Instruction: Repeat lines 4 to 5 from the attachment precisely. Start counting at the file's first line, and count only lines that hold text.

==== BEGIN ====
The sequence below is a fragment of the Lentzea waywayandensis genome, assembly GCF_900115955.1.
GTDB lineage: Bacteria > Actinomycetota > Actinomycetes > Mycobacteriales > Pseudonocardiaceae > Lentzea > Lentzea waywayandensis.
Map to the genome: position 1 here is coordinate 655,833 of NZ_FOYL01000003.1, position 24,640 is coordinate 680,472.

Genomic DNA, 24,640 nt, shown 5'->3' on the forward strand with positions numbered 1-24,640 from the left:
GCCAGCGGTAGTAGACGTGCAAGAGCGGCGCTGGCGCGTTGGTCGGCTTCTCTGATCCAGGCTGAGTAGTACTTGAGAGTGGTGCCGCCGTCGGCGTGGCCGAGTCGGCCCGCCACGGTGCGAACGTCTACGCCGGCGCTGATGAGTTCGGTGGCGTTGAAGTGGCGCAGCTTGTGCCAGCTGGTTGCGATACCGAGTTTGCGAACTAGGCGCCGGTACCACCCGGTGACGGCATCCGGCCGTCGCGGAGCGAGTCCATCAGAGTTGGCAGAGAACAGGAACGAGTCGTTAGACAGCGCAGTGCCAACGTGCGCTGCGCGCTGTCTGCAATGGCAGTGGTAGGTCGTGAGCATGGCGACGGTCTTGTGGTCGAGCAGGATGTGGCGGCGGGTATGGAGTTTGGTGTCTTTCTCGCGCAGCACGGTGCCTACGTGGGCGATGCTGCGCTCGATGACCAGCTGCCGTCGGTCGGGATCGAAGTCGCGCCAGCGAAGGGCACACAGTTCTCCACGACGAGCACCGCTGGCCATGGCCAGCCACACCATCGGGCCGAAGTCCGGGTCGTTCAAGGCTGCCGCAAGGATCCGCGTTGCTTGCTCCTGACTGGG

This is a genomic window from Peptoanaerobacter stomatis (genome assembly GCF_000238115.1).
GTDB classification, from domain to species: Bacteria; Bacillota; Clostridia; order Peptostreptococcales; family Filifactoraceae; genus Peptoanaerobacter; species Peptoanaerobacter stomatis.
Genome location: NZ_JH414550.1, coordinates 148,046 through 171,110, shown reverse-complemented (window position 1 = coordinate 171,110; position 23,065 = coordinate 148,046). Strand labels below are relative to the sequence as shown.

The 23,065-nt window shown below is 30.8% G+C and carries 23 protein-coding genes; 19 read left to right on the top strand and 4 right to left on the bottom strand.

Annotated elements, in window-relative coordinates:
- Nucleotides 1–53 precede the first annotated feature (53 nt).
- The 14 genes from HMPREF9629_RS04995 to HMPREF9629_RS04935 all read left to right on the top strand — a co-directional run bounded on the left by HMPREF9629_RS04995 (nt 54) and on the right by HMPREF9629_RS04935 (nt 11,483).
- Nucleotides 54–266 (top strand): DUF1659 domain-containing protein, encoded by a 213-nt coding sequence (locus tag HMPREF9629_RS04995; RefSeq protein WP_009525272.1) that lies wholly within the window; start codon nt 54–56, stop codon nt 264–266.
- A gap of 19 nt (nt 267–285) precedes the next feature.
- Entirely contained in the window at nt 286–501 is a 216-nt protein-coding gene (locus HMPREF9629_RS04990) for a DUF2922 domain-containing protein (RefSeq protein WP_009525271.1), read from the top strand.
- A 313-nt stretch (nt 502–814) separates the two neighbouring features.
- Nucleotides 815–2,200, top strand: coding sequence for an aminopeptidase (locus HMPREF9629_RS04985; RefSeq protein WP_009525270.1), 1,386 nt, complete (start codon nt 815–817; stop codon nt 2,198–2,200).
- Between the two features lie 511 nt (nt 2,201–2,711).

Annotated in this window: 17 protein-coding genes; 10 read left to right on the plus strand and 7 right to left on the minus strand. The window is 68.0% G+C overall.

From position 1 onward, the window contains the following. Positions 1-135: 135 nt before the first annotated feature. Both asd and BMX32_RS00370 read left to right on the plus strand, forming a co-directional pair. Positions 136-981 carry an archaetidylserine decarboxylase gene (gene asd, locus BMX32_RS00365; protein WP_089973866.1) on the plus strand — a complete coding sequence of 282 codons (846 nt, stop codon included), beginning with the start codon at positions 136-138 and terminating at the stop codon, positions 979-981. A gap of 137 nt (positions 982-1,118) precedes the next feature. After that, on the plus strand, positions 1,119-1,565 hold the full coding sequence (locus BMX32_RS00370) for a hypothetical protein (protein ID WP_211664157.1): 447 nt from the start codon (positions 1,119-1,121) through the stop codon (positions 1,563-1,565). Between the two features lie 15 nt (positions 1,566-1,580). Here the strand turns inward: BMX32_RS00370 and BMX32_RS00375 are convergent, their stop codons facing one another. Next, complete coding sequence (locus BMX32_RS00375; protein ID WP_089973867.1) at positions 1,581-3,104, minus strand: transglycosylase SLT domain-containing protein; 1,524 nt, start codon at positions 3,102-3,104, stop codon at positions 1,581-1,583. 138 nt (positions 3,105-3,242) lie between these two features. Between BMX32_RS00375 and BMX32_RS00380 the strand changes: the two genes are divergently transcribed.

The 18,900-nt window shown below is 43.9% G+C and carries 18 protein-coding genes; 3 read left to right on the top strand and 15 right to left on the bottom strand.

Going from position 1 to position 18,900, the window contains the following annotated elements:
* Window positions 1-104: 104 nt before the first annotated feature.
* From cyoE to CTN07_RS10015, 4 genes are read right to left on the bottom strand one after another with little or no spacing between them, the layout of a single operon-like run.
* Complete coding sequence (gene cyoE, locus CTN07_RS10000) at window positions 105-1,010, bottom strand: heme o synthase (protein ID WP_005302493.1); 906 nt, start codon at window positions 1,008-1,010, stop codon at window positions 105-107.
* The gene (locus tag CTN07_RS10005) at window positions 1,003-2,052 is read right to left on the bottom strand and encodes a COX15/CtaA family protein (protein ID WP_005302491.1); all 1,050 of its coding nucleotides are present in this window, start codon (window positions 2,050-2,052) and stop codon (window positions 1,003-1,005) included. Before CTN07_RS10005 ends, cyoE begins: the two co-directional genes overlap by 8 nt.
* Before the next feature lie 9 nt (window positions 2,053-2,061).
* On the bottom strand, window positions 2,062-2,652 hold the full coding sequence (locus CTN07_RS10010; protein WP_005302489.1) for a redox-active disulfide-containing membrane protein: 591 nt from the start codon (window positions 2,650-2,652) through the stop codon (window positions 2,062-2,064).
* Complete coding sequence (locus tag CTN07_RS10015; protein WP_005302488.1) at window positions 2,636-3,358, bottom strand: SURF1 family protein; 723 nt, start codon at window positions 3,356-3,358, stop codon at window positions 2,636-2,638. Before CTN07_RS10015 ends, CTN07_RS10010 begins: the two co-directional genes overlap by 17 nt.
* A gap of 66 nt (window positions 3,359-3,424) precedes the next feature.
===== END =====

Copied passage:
Genomic DNA, 24,640 nt, shown 5'->3' on the forward strand with positions numbered 1-24,640 from the left:
GCCAGCGGTAGTAGACGTGCAAGAGCGGCGCTGGCGCGTTGGTCGGCTTCTCTGATCCAGGCTGAGTAGTACTTGAGAGTGGTGCCGCCGTCGGCGTGGCCGAGTCGGCCCGCCACGGTGCGAACGTCTACGCCGGCGCTGATGAGTTCGGTGGCGTTGAAGTGGCGCAGCTTGTGCCAGCTGGTTGCGATACCGAGTTTGCGAACTAGGCGCCGGTACCACCCGGTGACGGCATCCGGCCGTCGCGGAGCGAGTCCATCAGAGTTGGCAGAGAACAGGAACGAGTCGTTAGACAGCGCAGTGCCAACGTGCGCTGCGCGCTGTCTGCAATGGCAGTGGTAGGTCGTGAGCATGGCGACGGTCTTGTGGTCGAGCAGGATGTGGCGGCGGGTATGGAGTTTGGTGTCTTTCTCGCGCAGCACGGTGCCTACGTGGGCGATGCTGCGCTCGATGACCAGCTGCCGTCGGTCGGGATCGAAGTCGCGCCAGCGAAGGGCACACAGTTCTCCACGACGAGCACCGCTGGCCATGGCCAGCCACACCATCGGGCCGAAGTCCGGGTCGTTCAAGGCTGCCGCAAGGATCCGCGTTGCTTGCTCCTGACTGGG